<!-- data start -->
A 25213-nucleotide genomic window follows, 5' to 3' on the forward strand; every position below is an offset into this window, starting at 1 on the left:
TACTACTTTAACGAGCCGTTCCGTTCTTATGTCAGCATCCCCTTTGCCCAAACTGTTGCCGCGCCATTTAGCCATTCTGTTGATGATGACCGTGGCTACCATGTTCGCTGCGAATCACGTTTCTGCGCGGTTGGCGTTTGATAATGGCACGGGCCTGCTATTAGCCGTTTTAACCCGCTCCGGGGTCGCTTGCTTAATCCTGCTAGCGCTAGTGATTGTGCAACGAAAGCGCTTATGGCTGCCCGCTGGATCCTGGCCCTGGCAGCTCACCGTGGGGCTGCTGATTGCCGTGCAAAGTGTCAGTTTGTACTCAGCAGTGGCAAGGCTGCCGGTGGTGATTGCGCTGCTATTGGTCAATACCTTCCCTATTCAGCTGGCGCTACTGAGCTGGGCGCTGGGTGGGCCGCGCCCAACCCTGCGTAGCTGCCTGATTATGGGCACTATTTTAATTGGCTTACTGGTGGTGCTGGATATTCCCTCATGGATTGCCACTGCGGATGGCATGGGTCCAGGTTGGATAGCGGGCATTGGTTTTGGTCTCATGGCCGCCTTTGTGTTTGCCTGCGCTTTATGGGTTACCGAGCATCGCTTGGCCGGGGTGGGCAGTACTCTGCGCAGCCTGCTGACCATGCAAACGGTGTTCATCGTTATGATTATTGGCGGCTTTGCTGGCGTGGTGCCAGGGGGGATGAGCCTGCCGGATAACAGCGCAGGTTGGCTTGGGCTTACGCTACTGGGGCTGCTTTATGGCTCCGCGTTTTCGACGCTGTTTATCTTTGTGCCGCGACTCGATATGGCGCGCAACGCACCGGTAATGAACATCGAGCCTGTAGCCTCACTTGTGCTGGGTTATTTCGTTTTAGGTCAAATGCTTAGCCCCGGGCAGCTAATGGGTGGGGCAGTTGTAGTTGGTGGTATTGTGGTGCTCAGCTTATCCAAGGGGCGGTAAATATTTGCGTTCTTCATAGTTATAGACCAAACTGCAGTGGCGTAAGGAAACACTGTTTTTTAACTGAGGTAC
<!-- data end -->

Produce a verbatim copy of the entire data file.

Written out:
A 25213-nucleotide genomic window follows, 5' to 3' on the forward strand; every position below is an offset into this window, starting at 1 on the left:
TACTACTTTAACGAGCCGTTCCGTTCTTATGTCAGCATCCCCTTTGCCCAAACTGTTGCCGCGCCATTTAGCCATTCTGTTGATGATGACCGTGGCTACCATGTTCGCTGCGAATCACGTTTCTGCGCGGTTGGCGTTTGATAATGGCACGGGCCTGCTATTAGCCGTTTTAACCCGCTCCGGGGTCGCTTGCTTAATCCTGCTAGCGCTAGTGATTGTGCAACGAAAGCGCTTATGGCTGCCCGCTGGATCCTGGCCCTGGCAGCTCACCGTGGGGCTGCTGATTGCCGTGCAAAGTGTCAGTTTGTACTCAGCAGTGGCAAGGCTGCCGGTGGTGATTGCGCTGCTATTGGTCAATACCTTCCCTATTCAGCTGGCGCTACTGAGCTGGGCGCTGGGTGGGCCGCGCCCAACCCTGCGTAGCTGCCTGATTATGGGCACTATTTTAATTGGCTTACTGGTGGTGCTGGATATTCCCTCATGGATTGCCACTGCGGATGGCATGGGTCCAGGTTGGATAGCGGGCATTGGTTTTGGTCTCATGGCCGCCTTTGTGTTTGCCTGCGCTTTATGGGTTACCGAGCATCGCTTGGCCGGGGTGGGCAGTACTCTGCGCAGCCTGCTGACCATGCAAACGGTGTTCATCGTTATGATTATTGGCGGCTTTGCTGGCGTGGTGCCAGGGGGGATGAGCCTGCCGGATAACAGCGCAGGTTGGCTTGGGCTTACGCTACTGGGGCTGCTTTATGGCTCCGCGTTTTCGACGCTGTTTATCTTTGTGCCGCGACTCGATATGGCGCGCAACGCACCGGTAATGAACATCGAGCCTGTAGCCTCACTTGTGCTGGGTTATTTCGTTTTAGGTCAAATGCTTAGCCCCGGGCAGCTAATGGGTGGGGCAGTTGTAGTTGGTGGTATTGTGGTGCTCAGCTTATCCAAGGGGCGGTAAATATTTGCGTTCTTCATAGTTATAGACCAAACTGCAGTGGCGTAAGGAAACACTGTTTTTTAACTGAGGTAC